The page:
In January 2016, Eppley Airfield completed expansion of its on-site United States Customs and Border Protection facility (CBP) to provide greater customs and inspection services for international passengers. Eppley Airfield is classified as a "Customs Landing Rights Airport" for international flights by U.S. Customs and Border Protection. Scheduled, commercial international service began on May 1, 2018 when Air Canada Express launched a daily flight to Toronto–Pearson. The airport also handles international cargo, charter, and private flights.


The airport is northeast of downtown Omaha in east Omaha. Although the airport is in Nebraska on the west side of the Missouri River, it is surrounded on the east, west, and south by the State of Iowa: the Missouri River formerly formed an oxbow west of the land that became Eppley Airfield. The river cut off the oxbow during an 1877 flood, leaving behind Carter Lake on a portion of its former course; the Supreme Court ruled in 1893 that though the land cut off by the river's changed route now lay west of the Missouri, it remained part of Iowa. This land eventually became the city of Carter Lake, Iowa.[12]


Central TerminalEdit

The Central Terminal contains the ground transportation center and rental car counters.

South TerminalEdit

Concourse A includes gates A1 through A10, baggage claims 1 through 3, and serves Alaska Airlines, Allegiant Air (ticket counter), American Airlines, Delta Air Lines, and Frontier Airlines. Gate assignments: Alaska Airlines (A9), American Airlines (A6-A8, A10), Delta Air Lines (A2-A5), and Frontier Airlines (A1).

North TerminalEdit

Concourse B includes gates B11 through B20, baggage claims 4 through 6, and serves Allegiant Air (gate), Southwest Airlines, and United Airlines. Gate assignments: Allegiant Air (B19), Southwest Airlines (B16-B18), and United Airlines (B11-B14). Gates B15 and B20 are unassigned.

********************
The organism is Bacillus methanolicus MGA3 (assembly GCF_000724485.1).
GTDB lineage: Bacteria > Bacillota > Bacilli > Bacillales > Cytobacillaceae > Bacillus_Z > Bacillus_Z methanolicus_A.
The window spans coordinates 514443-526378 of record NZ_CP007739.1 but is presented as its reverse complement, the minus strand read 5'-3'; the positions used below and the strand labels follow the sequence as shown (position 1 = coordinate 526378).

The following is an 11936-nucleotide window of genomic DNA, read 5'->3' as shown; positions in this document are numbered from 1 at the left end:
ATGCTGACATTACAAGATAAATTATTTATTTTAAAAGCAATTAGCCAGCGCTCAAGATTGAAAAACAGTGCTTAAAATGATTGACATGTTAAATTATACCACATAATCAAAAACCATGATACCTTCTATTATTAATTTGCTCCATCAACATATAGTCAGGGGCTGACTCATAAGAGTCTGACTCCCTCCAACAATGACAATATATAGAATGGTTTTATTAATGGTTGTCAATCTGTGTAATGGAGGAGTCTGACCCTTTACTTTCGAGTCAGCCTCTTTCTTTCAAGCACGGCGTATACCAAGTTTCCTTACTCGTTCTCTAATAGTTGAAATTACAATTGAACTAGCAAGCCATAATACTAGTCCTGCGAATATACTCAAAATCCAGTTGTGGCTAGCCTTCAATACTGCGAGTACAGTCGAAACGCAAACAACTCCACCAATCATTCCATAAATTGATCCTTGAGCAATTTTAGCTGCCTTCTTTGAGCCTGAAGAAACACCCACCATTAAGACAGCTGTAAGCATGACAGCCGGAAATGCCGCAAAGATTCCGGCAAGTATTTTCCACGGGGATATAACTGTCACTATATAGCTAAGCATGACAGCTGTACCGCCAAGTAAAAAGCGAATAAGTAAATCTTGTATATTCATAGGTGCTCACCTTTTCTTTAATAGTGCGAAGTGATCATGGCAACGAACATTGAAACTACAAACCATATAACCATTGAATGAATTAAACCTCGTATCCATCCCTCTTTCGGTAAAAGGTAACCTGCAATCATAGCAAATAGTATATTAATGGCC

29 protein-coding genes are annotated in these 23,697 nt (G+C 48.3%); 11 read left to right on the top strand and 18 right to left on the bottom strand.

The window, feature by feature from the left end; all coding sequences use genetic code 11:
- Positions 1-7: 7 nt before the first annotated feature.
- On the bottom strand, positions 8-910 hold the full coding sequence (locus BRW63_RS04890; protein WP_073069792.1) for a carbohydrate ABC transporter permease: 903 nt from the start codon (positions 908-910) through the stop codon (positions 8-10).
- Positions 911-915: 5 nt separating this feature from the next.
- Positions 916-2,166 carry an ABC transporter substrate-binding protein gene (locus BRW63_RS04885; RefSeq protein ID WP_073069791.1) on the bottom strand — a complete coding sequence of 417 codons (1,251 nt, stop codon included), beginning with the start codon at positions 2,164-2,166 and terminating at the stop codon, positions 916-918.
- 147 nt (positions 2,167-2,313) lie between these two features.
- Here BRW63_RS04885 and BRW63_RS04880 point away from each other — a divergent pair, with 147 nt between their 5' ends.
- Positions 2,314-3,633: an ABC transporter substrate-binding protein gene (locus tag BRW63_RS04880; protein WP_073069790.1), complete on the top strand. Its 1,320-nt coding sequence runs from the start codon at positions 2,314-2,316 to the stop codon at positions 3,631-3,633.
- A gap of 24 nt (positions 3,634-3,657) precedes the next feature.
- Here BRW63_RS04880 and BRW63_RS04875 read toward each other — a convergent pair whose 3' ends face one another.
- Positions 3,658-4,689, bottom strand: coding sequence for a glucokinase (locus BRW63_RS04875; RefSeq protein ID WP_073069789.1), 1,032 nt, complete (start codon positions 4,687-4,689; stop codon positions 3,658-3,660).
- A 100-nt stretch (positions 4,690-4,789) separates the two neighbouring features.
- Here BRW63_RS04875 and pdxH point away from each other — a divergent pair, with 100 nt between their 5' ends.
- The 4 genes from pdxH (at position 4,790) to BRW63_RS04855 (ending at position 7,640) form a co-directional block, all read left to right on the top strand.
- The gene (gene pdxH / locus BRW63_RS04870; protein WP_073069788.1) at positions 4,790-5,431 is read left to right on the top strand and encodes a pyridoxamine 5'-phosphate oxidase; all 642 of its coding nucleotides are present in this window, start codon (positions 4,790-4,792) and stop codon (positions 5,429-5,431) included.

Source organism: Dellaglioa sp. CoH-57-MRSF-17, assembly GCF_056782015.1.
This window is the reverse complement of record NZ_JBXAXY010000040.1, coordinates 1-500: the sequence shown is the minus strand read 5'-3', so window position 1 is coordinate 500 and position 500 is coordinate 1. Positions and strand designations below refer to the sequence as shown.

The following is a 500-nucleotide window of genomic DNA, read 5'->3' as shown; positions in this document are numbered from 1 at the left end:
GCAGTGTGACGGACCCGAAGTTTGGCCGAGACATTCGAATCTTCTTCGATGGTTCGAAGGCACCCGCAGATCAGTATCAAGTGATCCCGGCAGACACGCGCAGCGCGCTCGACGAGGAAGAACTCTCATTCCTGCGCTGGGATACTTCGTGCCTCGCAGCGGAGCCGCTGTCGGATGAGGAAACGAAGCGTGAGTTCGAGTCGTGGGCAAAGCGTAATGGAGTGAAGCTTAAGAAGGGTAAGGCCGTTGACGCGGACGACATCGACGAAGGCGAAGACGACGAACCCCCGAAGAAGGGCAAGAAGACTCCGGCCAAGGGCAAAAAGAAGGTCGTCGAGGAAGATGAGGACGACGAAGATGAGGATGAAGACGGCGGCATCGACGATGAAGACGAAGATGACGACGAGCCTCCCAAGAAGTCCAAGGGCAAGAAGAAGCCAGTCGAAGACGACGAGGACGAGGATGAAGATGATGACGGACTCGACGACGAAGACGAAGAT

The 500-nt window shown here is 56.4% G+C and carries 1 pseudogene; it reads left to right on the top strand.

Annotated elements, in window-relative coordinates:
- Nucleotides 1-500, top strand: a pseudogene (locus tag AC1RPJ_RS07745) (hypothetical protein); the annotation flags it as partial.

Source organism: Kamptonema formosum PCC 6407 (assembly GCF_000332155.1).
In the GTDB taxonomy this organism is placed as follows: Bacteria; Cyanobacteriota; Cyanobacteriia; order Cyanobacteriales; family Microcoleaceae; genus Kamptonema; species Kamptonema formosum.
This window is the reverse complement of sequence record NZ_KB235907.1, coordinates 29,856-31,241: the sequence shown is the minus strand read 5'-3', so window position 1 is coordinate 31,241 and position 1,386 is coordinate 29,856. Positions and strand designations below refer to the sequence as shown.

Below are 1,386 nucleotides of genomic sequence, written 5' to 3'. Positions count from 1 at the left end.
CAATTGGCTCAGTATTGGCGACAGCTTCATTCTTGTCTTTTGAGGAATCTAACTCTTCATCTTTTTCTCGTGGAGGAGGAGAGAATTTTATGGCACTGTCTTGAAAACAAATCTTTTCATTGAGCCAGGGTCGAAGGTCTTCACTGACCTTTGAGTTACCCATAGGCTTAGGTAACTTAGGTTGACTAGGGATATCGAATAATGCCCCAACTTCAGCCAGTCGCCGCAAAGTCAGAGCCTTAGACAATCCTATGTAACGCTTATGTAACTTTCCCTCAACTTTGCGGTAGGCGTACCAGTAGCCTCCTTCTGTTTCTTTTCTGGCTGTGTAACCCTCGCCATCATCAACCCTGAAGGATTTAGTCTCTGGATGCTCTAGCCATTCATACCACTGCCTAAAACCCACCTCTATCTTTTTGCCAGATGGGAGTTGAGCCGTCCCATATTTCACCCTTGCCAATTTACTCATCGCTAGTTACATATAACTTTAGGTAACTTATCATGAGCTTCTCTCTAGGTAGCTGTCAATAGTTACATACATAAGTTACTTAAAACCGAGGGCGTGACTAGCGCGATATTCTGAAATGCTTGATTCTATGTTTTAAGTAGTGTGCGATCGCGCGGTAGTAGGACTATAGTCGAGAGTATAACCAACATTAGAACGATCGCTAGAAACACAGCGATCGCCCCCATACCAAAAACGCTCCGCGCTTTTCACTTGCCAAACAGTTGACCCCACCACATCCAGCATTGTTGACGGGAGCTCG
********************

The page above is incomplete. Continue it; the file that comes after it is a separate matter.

Airlines and destinationsEdit


Alaska Airlines Seattle/Tacoma
Seasonal: Portland (OR)
[13] [14]
Allegiant Air Las Vegas, Orlando/Sanford, Phoenix–Mesa, St. Petersburg/Clearwater
Seasonal: Destin/Fort Walton Beach, Punta Gorda (FL)
[15] [16]
American Airlines Dallas/Fort Worth, Los Angeles, Phoenix–Sky Harbor
Seasonal: Chicago–O'Hare
[17] [18]
American Eagle Charlotte, Chicago–O'Hare, Dallas/Fort Worth, Los Angeles, Philadelphia
Seasonal: Miami
Delta Air Lines Atlanta, Minneapolis/St. Paul
Seasonal: Detroit, Salt Lake City
Delta Connection Atlanta, Detroit, Los Angeles, Minneapolis/St. Paul, New York–LaGuardia, Salt Lake City, Washington–National [19] [20]
Frontier Airlines Denver, Las Vegas
Seasonal: Fort Myers, Orlando, Philadelphia
[16] [21]
Southwest Airlines Chicago–Midway, Dallas–Love, Denver, Houston–Hobby, Las Vegas, Phoenix–Sky Harbor, St. Louis, San Diego, Washington–National
Seasonal: Los Angeles (ends January 5, 2020), Nashville, Orlando
[16] [22]
United Airlines Chicago–O'Hare, Denver, San Francisco
Seasonal: Houston–Intercontinental
United Express Chicago–O'Hare, Denver, Houston–Intercontinental, Newark, San Francisco [23]


Ameriflight Beatrice, Grand Island, Kearney, Norfolk
AirNet Express Des Moines
DHL Aviation Cincinnati, St. Louis
FedEx Express Grand Island, Indianapolis, Kearney, Memphis, North Platte
UPS Airlines Billings, Louisville, Ontario, Portland (OR), Reno/Tahoe


Top destinationsEdit

Busiest domestic routes from OMA (August 2018 - July 2019)[4]
Rank City Passengers Carriers
1 Denver, Colorado 304,000 Frontier, Southwest, United
2 Chicago–O'Hare, Illinois 248,000 American, United
3 Atlanta, Georgia 216,000 Delta
4 Phoenix–Sky Harbor, Arizona 169,000 American, Southwest
5 Chicago–Midway, Illinois 165,000 Southwest
6 Dallas/Fort Worth, Texas 151,000 American
7 Las Vegas, Nevada 148,000 Allegiant, Frontier, Southwest
8 Minneapolis/St. Paul, Minnesota 127,000 Delta